Unless iOS7 has some new features that really need a faster SOC I would think that the best interests of consumers would be served by just die-shrinking the A6 and pocketing the power savings and associated extra battery life. My iPhone 5 is the first iPhone I've owned where I perceive no need for greater speed in any feature I use regularly (the iPhone 4 was my prior model, so I can't speak to the 4s). 


     


    As for Samsung.... it's become clear that they will face a cost in losing Apple to offset the benefit of their smartphone business. For now, the benefit would appear to exceed the cost by a large margin. I'm very curious to see how the benefits and costs line up longer term, though. It is a heck of a lot easier for consumers to decide to switch from Samsung to another Android phone than it has been for Apple to switch from Samsung to TSMC. And I doubt any other OEM is going to trust Samsung to provide it with SOCs. So Samsung has essentially kissed goodbye its business of selling SOCs to other companies. 


     


    I really think Samsung could have become the Intel of mobile computing. Instead, they've decided they'd rather be a Dell or Compaq. That might seem like a good idea today, but looking back at how PC OEMs fared over time, it might not seem so smart in 10 years. 



     


    I understand your POV. Why the need for a V8 over a V6 when you can still go to 100 mph in 7.5 second. But there is more to the need for speed than how a driver drives his car. Likewise, there is more going on in your phone than your perceived user experience, whether it has to do with iOS7 features or not.


     


    Edit: I have read your post more carefully - you wrote about your perceived need for greater speed rather than your perceived need for speed. No offense and please don't take it the wrong way, but why would Apple make a decision based *your* perceived need?

  • Reply 8 of 57
    tundraboytundraboy Posts: 1,597member


    Why a company that relies on a constant stream of innovation for its competitive edge would partner with a known, shameless, and proven copycat is beyond me.  It's about time that Apple cut the umbilical cord to Samsung.

  • Reply 9 of 57
    irelandireland Posts: 17,521member


    This makes me happy. It's high time copy cats suffered some karma. Even Microsoft, as useless of a job as they are doing, are at least original.

  • Reply 10 of 57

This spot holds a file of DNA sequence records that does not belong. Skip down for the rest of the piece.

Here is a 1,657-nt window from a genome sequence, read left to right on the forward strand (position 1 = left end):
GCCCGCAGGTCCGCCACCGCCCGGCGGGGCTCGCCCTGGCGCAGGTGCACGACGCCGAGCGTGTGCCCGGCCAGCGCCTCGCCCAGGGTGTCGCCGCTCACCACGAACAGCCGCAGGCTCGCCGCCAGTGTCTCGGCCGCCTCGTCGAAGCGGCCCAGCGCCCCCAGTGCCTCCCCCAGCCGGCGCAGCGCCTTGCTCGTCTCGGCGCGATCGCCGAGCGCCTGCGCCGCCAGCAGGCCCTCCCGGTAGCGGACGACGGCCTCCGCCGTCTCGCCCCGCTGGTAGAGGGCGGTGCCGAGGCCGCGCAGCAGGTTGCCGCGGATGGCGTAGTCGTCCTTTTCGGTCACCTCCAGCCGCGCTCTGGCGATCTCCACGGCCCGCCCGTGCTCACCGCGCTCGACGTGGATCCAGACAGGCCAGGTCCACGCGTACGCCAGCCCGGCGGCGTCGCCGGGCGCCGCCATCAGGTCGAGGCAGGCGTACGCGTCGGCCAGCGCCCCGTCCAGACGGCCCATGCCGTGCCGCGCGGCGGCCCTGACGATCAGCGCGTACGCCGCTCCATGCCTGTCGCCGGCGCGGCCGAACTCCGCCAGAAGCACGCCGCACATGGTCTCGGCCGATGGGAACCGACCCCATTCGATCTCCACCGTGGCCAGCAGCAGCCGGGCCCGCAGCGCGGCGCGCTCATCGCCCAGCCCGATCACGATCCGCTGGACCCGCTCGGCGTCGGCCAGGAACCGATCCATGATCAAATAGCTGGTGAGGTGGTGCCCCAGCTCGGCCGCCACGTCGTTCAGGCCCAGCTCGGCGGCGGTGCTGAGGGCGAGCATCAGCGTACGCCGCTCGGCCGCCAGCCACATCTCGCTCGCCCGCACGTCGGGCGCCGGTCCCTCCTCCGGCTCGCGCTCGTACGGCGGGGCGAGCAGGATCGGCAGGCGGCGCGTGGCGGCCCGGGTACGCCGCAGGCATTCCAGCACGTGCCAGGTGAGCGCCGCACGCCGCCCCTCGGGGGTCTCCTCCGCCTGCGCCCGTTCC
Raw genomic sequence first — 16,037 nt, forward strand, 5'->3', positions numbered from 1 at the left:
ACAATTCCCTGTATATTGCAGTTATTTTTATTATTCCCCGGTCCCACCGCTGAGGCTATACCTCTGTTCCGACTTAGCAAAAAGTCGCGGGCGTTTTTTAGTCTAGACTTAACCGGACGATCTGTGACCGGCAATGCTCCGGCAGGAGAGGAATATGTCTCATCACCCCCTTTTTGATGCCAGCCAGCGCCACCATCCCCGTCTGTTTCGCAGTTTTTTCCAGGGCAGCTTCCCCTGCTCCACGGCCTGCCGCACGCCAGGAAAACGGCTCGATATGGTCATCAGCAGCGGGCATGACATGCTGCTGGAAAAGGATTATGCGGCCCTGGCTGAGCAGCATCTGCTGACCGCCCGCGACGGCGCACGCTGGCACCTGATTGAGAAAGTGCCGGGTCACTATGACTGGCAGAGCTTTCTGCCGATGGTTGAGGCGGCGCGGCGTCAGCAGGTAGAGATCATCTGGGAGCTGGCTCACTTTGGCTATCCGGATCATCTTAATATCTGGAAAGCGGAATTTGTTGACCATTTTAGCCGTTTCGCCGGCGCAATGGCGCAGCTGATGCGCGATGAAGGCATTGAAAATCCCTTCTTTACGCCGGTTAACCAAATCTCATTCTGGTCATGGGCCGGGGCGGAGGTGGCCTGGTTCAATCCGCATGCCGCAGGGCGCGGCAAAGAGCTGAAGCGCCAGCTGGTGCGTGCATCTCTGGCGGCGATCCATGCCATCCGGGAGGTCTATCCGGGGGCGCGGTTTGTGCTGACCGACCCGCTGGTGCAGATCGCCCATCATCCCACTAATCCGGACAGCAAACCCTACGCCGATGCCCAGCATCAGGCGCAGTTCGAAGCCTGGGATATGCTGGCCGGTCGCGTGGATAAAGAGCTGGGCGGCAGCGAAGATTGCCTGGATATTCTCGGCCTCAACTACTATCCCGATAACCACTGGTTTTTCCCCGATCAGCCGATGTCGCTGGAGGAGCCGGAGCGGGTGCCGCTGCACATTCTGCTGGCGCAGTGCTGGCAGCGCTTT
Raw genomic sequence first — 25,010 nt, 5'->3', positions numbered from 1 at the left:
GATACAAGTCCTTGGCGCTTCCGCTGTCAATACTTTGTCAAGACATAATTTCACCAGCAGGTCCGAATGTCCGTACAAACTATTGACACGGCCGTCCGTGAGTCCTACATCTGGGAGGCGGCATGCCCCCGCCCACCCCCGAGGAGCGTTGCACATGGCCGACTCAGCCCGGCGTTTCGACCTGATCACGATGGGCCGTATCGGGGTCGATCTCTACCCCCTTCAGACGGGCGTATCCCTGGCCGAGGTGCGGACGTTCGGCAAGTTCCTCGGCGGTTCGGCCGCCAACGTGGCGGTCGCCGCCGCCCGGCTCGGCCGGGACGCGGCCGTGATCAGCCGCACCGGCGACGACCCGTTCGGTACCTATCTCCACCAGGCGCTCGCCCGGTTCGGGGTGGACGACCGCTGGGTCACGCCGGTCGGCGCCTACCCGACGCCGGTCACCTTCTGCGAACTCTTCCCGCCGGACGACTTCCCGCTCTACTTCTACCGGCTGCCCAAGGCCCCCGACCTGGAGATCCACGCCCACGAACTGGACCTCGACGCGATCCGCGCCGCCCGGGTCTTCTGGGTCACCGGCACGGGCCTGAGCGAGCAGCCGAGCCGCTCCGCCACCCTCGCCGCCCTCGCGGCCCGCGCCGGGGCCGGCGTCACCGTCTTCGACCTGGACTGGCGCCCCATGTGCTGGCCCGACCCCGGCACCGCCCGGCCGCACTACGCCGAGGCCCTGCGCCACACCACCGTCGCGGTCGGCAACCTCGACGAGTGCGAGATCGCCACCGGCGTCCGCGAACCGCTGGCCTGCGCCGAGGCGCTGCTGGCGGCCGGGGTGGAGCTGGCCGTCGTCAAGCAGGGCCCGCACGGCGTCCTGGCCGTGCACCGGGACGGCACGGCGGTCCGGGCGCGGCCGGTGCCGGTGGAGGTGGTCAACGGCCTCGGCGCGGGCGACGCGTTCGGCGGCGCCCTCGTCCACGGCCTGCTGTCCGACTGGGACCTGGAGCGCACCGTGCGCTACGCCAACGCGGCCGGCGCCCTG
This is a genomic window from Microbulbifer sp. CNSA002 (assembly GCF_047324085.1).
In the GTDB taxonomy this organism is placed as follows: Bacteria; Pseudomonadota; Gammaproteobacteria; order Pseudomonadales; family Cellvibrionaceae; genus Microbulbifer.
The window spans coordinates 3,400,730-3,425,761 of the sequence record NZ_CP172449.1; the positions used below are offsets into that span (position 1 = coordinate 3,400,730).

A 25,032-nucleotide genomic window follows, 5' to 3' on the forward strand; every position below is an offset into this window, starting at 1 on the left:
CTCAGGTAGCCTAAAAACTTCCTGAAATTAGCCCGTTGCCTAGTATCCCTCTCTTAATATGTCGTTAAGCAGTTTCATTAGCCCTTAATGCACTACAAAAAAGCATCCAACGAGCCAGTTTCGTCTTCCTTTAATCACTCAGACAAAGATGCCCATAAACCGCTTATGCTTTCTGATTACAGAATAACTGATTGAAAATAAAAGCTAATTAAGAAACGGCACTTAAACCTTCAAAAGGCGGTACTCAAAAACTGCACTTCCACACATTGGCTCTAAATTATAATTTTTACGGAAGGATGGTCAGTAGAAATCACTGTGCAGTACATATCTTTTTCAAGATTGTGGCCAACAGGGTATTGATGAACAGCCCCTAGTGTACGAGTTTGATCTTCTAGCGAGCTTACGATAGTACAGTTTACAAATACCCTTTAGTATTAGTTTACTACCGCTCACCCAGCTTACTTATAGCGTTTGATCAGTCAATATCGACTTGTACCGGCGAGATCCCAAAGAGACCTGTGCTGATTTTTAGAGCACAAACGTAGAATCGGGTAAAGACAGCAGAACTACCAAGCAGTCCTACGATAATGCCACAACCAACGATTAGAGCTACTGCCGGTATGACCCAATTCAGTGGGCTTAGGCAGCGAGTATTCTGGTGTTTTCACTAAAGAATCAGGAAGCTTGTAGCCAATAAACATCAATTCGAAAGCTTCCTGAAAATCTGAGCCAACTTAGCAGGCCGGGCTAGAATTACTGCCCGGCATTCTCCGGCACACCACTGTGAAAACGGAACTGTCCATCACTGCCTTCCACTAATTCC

ankleskaterankleskater Posts: 1,287member


    If this article is to be read literally, then Samsung was involved in previous development processes, and wasn't just a dumb foundry? How many people here will now retract some of their previous statements? Nah, why allow hindsight promote humility?

  • Reply 11 of 57
    gazoobeegazoobee Posts: 3,754member

    Quote:

    Originally Posted by charlituna View Post



    While the change over could be true, the reasons might not be. This could be simply that TMSC is better at the processes to be used so the switch is totally practical, not political.


     


    Hooking up with a reliable, solitary partner for manufacturing is also just plain common sense if you are increasingly becoming reliant on designing your own chips.  I could easily see this move happening regardless of Samsung's thievery.  

  • Reply 12 of 57
    bullheadbullhead Posts: 493member


    Great news. The less Samesung in the iPhone the better.

  • Reply 13 of 57
    tundraboytundraboy Posts: 1,597member

    Quote:

    Originally Posted by Blastdoor View Post


    Unless iOS7 has some new features that really need a faster SOC I would think that the best interests of consumers would be served by just die-shrinking the A6 and pocketing the power savings and associated extra battery life. My iPhone 5 is the first iPhone I've owned where I perceive no need for greater speed in any feature I use regularly (the iPhone 4 was my prior model, so I can't speak to the 4s). 


     


    As for Samsung.... it's become clear that they will face a cost in losing Apple to offset the benefit of their smartphone business. For now, the benefit would appear to exceed the cost by a large margin. I'm very curious to see how the benefits and costs line up longer term, though. It is a heck of a lot easier for consumers to decide to switch from Samsung to another Android phone than it has been for Apple to switch from Samsung to TSMC. And I doubt any other OEM is going to trust Samsung to provide it with SOCs. So Samsung has essentially kissed goodbye its business of selling SOCs to other companies. 


     


    I really think Samsung could have become the Intel of mobile computing. Instead, they've decided they'd rather be a Dell or Compaq. That might seem like a good idea today, but looking back at how PC OEMs fared over time, it might not seem so smart in 10 years. 



     


    We do not know what new, greater, and better functions will become feasible because of the increased speed and power.  That's why we are here posting inconsequential palaver rather than in Cupertino running Apple.

  • Reply 14 of 57

    Quote:

    Originally Posted by tundraboy View Post